Predicting solar activity

This astrophysical research led to the reversal of NASAs panel prediction of solar activity.


Variable solar activity, including the eleven-year solar cycle, is believed to be magnetic in origin, with the variable magnetic field generated by a hydromagnetic dynamo operating deep in the solar interior. The precise mechanism for this field generation involves the interaction of magnetohydrodynamic turbulence with rotation for which no fully predictive model currently exists. 

Solar activity has fundamental terrestrial consequences. An increase in solar activity can lead to both an increase in the number and violence of solar flares and coronal mass ejections and significantly change space weather. Therefore a deep understanding of the mechanisms leading to solar magnetic activity is needed. 

Research impact

Recent research into mathematical aspects of dynamo theory and predictability at Leeds has modified the standing of dynamo-based prediction schemes and changed the paradigm for the prediction of long-term solar activity. Professor Steven Tobias, acting as a consultant for the official NASA-funded NOAA-led solar prediction panel for solar cycle 24 reversed the view of the panel from a prediction of high activity to the correct one of a weak cycle 24.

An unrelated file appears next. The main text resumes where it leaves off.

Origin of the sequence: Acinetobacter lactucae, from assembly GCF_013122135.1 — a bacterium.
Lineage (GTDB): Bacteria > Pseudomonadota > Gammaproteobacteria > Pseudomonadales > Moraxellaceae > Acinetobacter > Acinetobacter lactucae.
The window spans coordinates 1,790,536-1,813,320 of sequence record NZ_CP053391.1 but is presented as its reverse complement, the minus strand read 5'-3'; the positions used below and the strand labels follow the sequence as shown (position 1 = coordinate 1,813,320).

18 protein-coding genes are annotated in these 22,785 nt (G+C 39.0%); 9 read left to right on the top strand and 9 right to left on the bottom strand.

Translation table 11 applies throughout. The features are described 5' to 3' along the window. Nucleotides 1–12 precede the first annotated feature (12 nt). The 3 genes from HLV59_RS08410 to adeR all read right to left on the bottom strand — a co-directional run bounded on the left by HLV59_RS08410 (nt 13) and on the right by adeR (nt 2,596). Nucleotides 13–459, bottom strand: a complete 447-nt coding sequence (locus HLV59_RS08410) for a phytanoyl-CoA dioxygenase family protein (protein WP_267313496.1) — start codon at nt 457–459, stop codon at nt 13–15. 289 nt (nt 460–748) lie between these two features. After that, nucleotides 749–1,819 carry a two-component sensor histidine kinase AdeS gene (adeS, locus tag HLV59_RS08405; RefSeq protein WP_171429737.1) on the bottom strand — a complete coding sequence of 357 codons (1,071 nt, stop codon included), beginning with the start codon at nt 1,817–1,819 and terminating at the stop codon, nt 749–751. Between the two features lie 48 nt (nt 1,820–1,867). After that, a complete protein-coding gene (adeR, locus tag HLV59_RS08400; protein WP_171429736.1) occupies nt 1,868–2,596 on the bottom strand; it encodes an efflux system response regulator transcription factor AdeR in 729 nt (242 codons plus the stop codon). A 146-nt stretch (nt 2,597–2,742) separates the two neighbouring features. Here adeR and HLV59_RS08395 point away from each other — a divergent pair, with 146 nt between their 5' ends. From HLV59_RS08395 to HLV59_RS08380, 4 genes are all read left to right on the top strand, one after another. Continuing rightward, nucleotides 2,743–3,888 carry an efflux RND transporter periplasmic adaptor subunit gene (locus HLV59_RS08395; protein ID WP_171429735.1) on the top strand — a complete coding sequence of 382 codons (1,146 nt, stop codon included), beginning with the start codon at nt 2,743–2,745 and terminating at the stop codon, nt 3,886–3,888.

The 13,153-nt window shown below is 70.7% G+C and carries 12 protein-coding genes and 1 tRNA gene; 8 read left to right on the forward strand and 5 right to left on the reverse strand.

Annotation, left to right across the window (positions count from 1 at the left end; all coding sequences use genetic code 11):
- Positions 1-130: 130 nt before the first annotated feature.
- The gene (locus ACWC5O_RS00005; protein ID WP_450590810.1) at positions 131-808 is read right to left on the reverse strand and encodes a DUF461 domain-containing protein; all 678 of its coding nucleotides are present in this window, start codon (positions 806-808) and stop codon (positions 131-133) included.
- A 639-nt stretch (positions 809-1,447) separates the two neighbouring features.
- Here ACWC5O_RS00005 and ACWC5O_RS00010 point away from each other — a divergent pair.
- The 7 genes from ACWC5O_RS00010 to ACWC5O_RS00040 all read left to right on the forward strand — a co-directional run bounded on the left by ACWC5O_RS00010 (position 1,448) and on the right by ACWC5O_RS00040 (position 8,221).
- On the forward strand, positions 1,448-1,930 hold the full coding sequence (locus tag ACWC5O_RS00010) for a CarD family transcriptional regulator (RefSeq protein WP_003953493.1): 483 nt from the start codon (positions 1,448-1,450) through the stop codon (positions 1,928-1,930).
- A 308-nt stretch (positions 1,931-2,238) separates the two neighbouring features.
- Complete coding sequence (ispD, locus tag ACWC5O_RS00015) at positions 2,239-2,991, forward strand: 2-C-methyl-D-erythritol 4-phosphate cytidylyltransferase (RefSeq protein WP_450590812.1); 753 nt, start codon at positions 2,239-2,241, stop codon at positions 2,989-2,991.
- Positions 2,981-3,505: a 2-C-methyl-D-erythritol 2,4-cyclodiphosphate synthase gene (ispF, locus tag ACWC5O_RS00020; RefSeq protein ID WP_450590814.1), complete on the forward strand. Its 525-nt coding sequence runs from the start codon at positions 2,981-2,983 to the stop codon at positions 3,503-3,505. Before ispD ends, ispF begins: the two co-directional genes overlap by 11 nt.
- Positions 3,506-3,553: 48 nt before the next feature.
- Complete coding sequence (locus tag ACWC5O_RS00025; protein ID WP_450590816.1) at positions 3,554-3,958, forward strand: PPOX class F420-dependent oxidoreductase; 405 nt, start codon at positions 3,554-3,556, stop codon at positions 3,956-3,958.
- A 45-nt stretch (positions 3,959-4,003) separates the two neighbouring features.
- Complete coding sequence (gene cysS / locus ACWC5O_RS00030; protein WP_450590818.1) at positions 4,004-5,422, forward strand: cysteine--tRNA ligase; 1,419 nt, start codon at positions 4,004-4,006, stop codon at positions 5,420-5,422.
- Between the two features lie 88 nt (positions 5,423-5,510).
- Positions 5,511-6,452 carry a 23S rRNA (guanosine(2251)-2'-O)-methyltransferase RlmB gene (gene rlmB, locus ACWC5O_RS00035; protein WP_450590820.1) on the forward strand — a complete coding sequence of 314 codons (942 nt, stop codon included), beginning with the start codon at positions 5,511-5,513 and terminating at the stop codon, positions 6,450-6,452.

The impact of this is far-reaching and significant, because the NOAA panel’s prediction is important to a wide range of high-profile end users such as satellite builders and operators, the US Department of Defense and NASA itself. Tobias’ research directly reversed a decision in an area in which a “wrong prediction could be extremely costly”. 

One particular impact of the research’s reversal of the panel prediction is that this “was a factor in NASA’s decision not to fly an extremely costly rendezvous mission … to grab the Hubble Space Telescope”, which “allowed NASA a savings of order of $100million".

Underpinning research

Research by the Astrophysical Fluid Dynamics group at Leeds involves determining mechanisms for the generation and modulation of the solar-activity cycle and quantifies uncertainties of long-term prediction of solar activity. 

This research falls largely into four categories:

  1. Determination of uncertainties in the transport coefficients that are used in models of solar activity
  2. Investigation of the mechanisms for modulation of the basic cycle.
  3. Demonstration of the limits of predictive dynamo models.
  4. Further research in collaboration with a group at ETH Zurich analysing ice-cores, has involved a statistical analysis of proxy data for solar activity.